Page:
The Republican 2017 legislative health care activities are de minimis. Republican lawmakers spent two days debating policies related to their bill on the House floor. The Senate, thus far, has not debated at all. Two other items of comparison jump out: 1) 200 witnesses were heard during consideration of the Affordable Care Act in 2009, while so far this year, 18 witnesses have been heard by the Republican Congress, and 2) There were five Senate bipartisan meetings in 2009, while none have been held so far in this legislative cycle.

The Republican party and its machinations related to Health care this year are a great ongoing case study. For years, the Republican party line was that Obamacare should be repealed, and anything calling for a legislative fix should be opposed. No positive alternative was supported, considered or proposed. We are now learning that since the Republican leaders did not think Trump would win the election, they were not positioning themselves to have to come up with anything new or substantive, just a continuing opposition. With their election success in November, the spotlight shifted the legislative onus to the new Republican Congress and to the new Republican President. It is increasingly clear that no one was ready with a well thought out proposal that had been developed and tested. The shift from being against Obamacare and Obama policies, to being in favor of something positive has not yet been demonstrated. Ignoring the legislative process, and essentially remaining in the negative role, the House proceeded to darken the windows, offer homilies and generally inaccurate or misleading assessments about how awful Obamacare is, and without hearings or an Congressional Budget Office report (which is a requirement in the legislative process) rammed a bill through the House. This poorly thought out strategy put the Republican House members on record as voting for something that will most surely come back to haunt them.

Then the Senate, whose vaulted leader who is often billed as a legislative genius and strategist is in July, 2017, attempting to build support for a Senate Republican version of Health Care produced outside the legislative process by some 13 hand-picked Senators. This attempt gives new meaning to the book title previously cited; It’s Even Worse Than It Looks.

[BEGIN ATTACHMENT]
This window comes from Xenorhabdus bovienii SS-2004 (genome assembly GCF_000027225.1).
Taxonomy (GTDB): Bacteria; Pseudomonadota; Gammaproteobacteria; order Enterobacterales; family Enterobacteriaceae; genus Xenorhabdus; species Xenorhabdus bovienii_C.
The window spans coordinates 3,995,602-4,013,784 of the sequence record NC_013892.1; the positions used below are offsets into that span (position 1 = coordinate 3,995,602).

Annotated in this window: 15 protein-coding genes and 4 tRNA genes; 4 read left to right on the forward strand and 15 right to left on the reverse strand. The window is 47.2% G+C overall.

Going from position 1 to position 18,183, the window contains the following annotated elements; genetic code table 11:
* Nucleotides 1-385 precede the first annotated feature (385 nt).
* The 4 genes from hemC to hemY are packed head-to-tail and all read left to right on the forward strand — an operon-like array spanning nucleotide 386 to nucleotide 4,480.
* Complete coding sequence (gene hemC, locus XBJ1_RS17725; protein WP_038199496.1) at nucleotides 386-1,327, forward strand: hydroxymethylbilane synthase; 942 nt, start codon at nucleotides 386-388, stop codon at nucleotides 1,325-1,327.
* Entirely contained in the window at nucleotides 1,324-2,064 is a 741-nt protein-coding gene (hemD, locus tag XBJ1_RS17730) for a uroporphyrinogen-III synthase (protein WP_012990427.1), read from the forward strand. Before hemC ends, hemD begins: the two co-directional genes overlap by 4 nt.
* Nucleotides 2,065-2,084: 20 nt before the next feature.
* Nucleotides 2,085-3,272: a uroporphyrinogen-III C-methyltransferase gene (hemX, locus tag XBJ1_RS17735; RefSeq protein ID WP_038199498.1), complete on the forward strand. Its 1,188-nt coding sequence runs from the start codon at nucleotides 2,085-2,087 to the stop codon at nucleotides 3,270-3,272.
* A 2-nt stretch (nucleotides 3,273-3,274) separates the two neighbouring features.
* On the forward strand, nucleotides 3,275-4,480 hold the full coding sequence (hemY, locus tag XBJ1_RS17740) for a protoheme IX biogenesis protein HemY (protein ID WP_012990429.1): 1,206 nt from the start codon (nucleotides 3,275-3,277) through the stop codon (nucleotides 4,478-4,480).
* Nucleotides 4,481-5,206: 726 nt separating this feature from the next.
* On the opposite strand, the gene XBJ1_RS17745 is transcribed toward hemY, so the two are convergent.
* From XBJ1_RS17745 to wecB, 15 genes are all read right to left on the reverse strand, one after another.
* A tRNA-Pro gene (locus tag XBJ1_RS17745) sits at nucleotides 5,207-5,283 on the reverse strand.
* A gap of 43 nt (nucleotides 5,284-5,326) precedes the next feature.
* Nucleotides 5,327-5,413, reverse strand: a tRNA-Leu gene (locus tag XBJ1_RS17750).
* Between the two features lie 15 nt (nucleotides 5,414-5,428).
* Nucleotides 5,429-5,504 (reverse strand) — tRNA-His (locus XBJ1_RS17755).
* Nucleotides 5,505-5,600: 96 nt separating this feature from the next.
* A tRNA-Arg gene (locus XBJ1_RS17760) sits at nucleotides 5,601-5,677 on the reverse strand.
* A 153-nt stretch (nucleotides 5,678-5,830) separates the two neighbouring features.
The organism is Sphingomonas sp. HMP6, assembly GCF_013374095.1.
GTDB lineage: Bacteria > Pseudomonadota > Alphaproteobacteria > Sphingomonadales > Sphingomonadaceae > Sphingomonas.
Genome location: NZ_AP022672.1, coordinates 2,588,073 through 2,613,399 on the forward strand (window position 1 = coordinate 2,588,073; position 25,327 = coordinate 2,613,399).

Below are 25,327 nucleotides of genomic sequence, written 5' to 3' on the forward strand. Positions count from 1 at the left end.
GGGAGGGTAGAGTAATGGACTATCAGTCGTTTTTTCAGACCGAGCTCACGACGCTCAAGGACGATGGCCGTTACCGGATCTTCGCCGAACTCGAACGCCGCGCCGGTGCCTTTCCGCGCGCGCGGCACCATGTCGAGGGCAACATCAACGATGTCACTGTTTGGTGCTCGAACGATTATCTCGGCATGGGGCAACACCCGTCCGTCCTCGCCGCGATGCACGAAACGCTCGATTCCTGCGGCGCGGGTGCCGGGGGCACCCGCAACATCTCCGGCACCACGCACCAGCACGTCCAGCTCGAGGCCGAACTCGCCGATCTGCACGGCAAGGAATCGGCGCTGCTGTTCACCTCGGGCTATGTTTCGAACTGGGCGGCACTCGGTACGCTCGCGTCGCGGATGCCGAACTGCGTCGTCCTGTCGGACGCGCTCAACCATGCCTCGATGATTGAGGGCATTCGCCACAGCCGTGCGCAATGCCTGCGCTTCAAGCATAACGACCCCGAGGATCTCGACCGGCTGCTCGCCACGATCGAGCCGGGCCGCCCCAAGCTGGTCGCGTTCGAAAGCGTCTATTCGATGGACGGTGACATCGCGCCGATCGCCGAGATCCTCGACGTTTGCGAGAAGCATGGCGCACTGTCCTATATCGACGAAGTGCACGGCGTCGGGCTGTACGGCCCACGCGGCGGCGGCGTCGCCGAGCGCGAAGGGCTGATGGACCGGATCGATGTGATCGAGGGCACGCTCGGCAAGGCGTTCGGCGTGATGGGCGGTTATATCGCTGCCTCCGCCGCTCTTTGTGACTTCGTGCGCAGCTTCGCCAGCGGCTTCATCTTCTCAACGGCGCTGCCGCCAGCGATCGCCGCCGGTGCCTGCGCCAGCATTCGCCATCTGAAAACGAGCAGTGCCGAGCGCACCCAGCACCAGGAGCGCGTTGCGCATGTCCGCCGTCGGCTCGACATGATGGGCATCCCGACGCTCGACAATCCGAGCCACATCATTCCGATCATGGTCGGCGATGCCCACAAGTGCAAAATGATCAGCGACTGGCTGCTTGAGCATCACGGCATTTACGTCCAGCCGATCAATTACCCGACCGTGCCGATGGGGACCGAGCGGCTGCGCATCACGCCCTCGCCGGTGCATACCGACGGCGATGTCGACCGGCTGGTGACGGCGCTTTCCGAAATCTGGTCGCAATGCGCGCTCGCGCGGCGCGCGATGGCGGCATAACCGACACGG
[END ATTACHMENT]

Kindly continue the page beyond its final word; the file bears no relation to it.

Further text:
So where do we go from here? The Trump Administration appears at this juncture to have very little understanding or appreciation of the legislative process, and seems to think of the Congress as just a rubber stamp for whatever it wants. It is not clear after more than six months in office that the President understands that his political role vis-a-vis legislation requires far more than simply making demands or threats (which can often be counterproductive, and not at all helpful).

As a result, Congress is pretty much on its own and is camped out in the open field all by itself. Right now the Senate is in the headlights and beginning to face considerable pressure because of its unfinished legislative business with October 1 coming up fast. The media is beginning to hone in on these coming deadlines, in part because some of the same topics have wreaked havoc in the past, including agreeing on a new budget before the fiscal year begins on October 1. Another factor is the debt limit: Treasury Secretary Mnuchin has asked Congress to increase the debt limit by the end of July! Good luck with that!

Over the past few days, it has been reported that Mitch McConnell, has twice mentioned the possibility of now working with Democrats. It is also being reported that efforts are underway by opponents to the Senate’s health proposal to involve Republican Governors whose states and citizens are affected. Now that the Republicans are in charge there is no place for them to hide, the American people are watching, and so far it is not a pretty sight. The amazing confluence of national issues, health, taxes, and budget deadlines and legislation to reauthorize important program areas like the Children’s Health Insurance Program all are demanding legislative attention. Every day there is another story about what some of the Republican proposals will do to many many of our most vulnerable citizens, and almost none of it is good.